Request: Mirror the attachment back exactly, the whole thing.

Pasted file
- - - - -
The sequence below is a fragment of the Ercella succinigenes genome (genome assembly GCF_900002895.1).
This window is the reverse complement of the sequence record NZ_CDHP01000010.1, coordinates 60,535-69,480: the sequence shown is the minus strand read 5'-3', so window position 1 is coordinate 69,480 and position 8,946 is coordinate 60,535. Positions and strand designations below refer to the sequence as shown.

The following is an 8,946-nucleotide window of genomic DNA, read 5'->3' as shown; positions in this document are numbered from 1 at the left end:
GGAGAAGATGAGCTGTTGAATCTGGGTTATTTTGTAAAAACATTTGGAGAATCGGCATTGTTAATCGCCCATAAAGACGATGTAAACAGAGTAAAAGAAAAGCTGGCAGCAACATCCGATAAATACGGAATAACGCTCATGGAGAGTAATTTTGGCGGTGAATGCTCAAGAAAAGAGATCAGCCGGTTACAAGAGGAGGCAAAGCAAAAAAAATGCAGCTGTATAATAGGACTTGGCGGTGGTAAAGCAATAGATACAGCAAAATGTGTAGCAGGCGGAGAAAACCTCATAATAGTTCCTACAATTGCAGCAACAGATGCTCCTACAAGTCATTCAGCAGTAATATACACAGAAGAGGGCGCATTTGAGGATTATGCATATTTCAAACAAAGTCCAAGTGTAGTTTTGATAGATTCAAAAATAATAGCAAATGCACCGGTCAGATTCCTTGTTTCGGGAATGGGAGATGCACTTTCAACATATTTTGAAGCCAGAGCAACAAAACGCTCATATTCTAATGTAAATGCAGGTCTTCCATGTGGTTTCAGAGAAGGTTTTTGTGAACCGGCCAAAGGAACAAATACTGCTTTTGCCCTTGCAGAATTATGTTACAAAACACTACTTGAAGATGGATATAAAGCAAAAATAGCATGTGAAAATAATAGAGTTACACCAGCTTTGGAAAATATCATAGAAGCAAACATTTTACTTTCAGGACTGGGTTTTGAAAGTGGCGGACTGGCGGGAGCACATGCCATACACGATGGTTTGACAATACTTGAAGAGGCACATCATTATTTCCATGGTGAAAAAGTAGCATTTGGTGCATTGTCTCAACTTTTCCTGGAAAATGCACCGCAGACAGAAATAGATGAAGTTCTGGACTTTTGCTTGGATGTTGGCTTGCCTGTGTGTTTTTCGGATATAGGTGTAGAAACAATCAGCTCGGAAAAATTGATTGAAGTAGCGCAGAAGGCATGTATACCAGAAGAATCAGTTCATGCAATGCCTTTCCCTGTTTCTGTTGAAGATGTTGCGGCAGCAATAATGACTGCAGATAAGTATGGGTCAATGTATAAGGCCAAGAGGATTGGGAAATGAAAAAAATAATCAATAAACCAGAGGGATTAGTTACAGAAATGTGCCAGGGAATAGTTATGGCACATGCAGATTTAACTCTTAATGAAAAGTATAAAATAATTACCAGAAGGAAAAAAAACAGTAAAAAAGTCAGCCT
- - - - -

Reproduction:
The sequence below is a fragment of the Ercella succinigenes genome (genome assembly GCF_900002895.1).
This window is the reverse complement of the sequence record NZ_CDHP01000010.1, coordinates 60,535-69,480: the sequence shown is the minus strand read 5'-3', so window position 1 is coordinate 69,480 and position 8,946 is coordinate 60,535. Positions and strand designations below refer to the sequence as shown.

The following is an 8,946-nucleotide window of genomic DNA, read 5'->3' as shown; positions in this document are numbered from 1 at the left end:
GGAGAAGATGAGCTGTTGAATCTGGGTTATTTTGTAAAAACATTTGGAGAATCGGCATTGTTAATCGCCCATAAAGACGATGTAAACAGAGTAAAAGAAAAGCTGGCAGCAACATCCGATAAATACGGAATAACGCTCATGGAGAGTAATTTTGGCGGTGAATGCTCAAGAAAAGAGATCAGCCGGTTACAAGAGGAGGCAAAGCAAAAAAAATGCAGCTGTATAATAGGACTTGGCGGTGGTAAAGCAATAGATACAGCAAAATGTGTAGCAGGCGGAGAAAACCTCATAATAGTTCCTACAATTGCAGCAACAGATGCTCCTACAAGTCATTCAGCAGTAATATACACAGAAGAGGGCGCATTTGAGGATTATGCATATTTCAAACAAAGTCCAAGTGTAGTTTTGATAGATTCAAAAATAATAGCAAATGCACCGGTCAGATTCCTTGTTTCGGGAATGGGAGATGCACTTTCAACATATTTTGAAGCCAGAGCAACAAAACGCTCATATTCTAATGTAAATGCAGGTCTTCCATGTGGTTTCAGAGAAGGTTTTTGTGAACCGGCCAAAGGAACAAATACTGCTTTTGCCCTTGCAGAATTATGTTACAAAACACTACTTGAAGATGGATATAAAGCAAAAATAGCATGTGAAAATAATAGAGTTACACCAGCTTTGGAAAATATCATAGAAGCAAACATTTTACTTTCAGGACTGGGTTTTGAAAGTGGCGGACTGGCGGGAGCACATGCCATACACGATGGTTTGACAATACTTGAAGAGGCACATCATTATTTCCATGGTGAAAAAGTAGCATTTGGTGCATTGTCTCAACTTTTCCTGGAAAATGCACCGCAGACAGAAATAGATGAAGTTCTGGACTTTTGCTTGGATGTTGGCTTGCCTGTGTGTTTTTCGGATATAGGTGTAGAAACAATCAGCTCGGAAAAATTGATTGAAGTAGCGCAGAAGGCATGTATACCAGAAGAATCAGTTCATGCAATGCCTTTCCCTGTTTCTGTTGAAGATGTTGCGGCAGCAATAATGACTGCAGATAAGTATGGGTCAATGTATAAGGCCAAGAGGATTGGGAAATGAAAAAAATAATCAATAAACCAGAGGGATTAGTTACAGAAATGTGCCAGGGAATAGTTATGGCACATGCAGATTTAACTCTTAATGAAAAGTATAAAATAATTACCAGAAGGAAAAAAAACAGTAAAAAAGTCAGCCT